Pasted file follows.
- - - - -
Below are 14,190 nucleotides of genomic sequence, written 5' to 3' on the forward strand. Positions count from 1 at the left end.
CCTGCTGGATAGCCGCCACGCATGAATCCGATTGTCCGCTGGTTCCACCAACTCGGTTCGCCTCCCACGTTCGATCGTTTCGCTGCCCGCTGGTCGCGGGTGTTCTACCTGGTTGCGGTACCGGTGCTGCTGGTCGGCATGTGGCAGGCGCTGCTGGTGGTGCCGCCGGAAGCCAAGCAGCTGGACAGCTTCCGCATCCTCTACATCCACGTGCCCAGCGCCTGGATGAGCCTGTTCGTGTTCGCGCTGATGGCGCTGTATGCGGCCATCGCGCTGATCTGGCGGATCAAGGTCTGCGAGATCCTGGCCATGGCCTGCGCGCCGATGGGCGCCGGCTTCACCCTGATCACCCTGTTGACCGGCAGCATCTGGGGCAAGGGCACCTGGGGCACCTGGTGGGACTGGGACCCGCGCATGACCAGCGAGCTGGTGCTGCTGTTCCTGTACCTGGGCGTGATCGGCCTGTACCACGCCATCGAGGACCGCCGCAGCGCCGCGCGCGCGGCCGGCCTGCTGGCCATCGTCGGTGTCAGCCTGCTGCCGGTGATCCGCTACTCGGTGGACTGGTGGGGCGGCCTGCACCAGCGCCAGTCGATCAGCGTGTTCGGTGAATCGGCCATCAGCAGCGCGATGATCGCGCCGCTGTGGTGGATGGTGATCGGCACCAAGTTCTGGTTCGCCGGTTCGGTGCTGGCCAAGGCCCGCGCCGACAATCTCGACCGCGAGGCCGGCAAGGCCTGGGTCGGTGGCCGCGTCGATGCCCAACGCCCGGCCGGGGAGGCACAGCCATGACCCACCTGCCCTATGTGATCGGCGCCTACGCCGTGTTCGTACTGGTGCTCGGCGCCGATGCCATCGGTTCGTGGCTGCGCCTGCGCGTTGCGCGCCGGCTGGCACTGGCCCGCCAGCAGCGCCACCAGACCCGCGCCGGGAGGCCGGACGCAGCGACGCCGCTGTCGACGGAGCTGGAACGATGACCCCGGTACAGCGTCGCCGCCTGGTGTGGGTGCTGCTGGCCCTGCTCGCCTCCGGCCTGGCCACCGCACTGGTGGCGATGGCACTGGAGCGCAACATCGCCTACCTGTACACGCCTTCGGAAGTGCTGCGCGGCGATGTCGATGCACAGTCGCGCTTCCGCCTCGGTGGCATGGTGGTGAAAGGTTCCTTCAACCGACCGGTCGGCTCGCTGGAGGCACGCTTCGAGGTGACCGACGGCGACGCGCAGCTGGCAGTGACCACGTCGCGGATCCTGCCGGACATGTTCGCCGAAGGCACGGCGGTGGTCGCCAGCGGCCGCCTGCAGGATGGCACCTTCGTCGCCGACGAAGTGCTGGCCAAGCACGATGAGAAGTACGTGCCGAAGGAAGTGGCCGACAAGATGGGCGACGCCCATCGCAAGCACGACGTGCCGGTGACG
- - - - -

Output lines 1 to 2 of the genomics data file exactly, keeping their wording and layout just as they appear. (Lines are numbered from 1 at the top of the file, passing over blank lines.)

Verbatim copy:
Below are 14,190 nucleotides of genomic sequence, written 5' to 3' on the forward strand. Positions count from 1 at the left end.
CCTGCTGGATAGCCGCCACGCATGAATCCGATTGTCCGCTGGTTCCACCAACTCGGTTCGCCTCCCACGTTCGATCGTTTCGCTGCCCGCTGGTCGCGGGTGTTCTACCTGGTTGCGGTACCGGTGCTGCTGGTCGGCATGTGGCAGGCGCTGCTGGTGGTGCCGCCGGAAGCCAAGCAGCTGGACAGCTTCCGCATCCTCTACATCCACGTGCCCAGCGCCTGGATGAGCCTGTTCGTGTTCGCGCTGATGGCGCTGTATGCGGCCATCGCGCTGATCTGGCGGATCAAGGTCTGCGAGATCCTGGCCATGGCCTGCGCGCCGATGGGCGCCGGCTTCACCCTGATCACCCTGTTGACCGGCAGCATCTGGGGCAAGGGCACCTGGGGCACCTGGTGGGACTGGGACCCGCGCATGACCAGCGAGCTGGTGCTGCTGTTCCTGTACCTGGGCGTGATCGGCCTGTACCACGCCATCGAGGACCGCCGCAGCGCCGCGCGCGCGGCCGGCCTGCTGGCCATCGTCGGTGTCAGCCTGCTGCCGGTGATCCGCTACTCGGTGGACTGGTGGGGCGGCCTGCACCAGCGCCAGTCGATCAGCGTGTTCGGTGAATCGGCCATCAGCAGCGCGATGATCGCGCCGCTGTGGTGGATGGTGATCGGCACCAAGTTCTGGTTCGCCGGTTCGGTGCTGGCCAAGGCCCGCGCCGACAATCTCGACCGCGAGGCCGGCAAGGCCTGGGTCGGTGGCCGCGTCGATGCCCAACGCCCGGCCGGGGAGGCACAGCCATGACCCACCTGCCCTATGTGATCGGCGCCTACGCCGTGTTCGTACTGGTGCTCGGCGCCGATGCCATCGGTTCGTGGCTGCGCCTGCGCGTTGCGCGCCGGCTGGCACTGGCCCGCCAGCAGCGCCACCAGACCCGCGCCGGGAGGCCGGACGCAGCGACGCCGCTGTCGACGGAGCTGGAACGATGACCCCGGTACAGCGTCGCCGCCTGGTGTGGGTGCTGCTGGCCCTGCTCGCCTCCGGCCTGGCCACCGCACTGGTGGCGATGGCACTGGAGCGCAACATCGCCTACCTGTACACGCCTTCGGAAGTGCTGCGCGGCGATGTCGATGCACAGTCGCGCTTCCGCCTCGGTGGCATGGTGGTGAAAGGTTCCTTCAACCGACCGGTCGGCTCGCTGGAGGCACGCTTCGAGGTGACCGACGGCGACGCGCAGCTGGCAGTGACCACGTCGCGGATCCTGCCGGACATGTTCGCCGAAGGCACGGCGGTGGTCGCCAGCGGCCGCCTGCAGGATGGCACCTTCGTCGCCGACGAAGTGCTGGCCAAGCACGATGAGAAGTACGTGCCGAAGGAAGTGGCCGACAAGATGGGCGACGCCCATCGCAAGCACGACGTGCCGGTGACG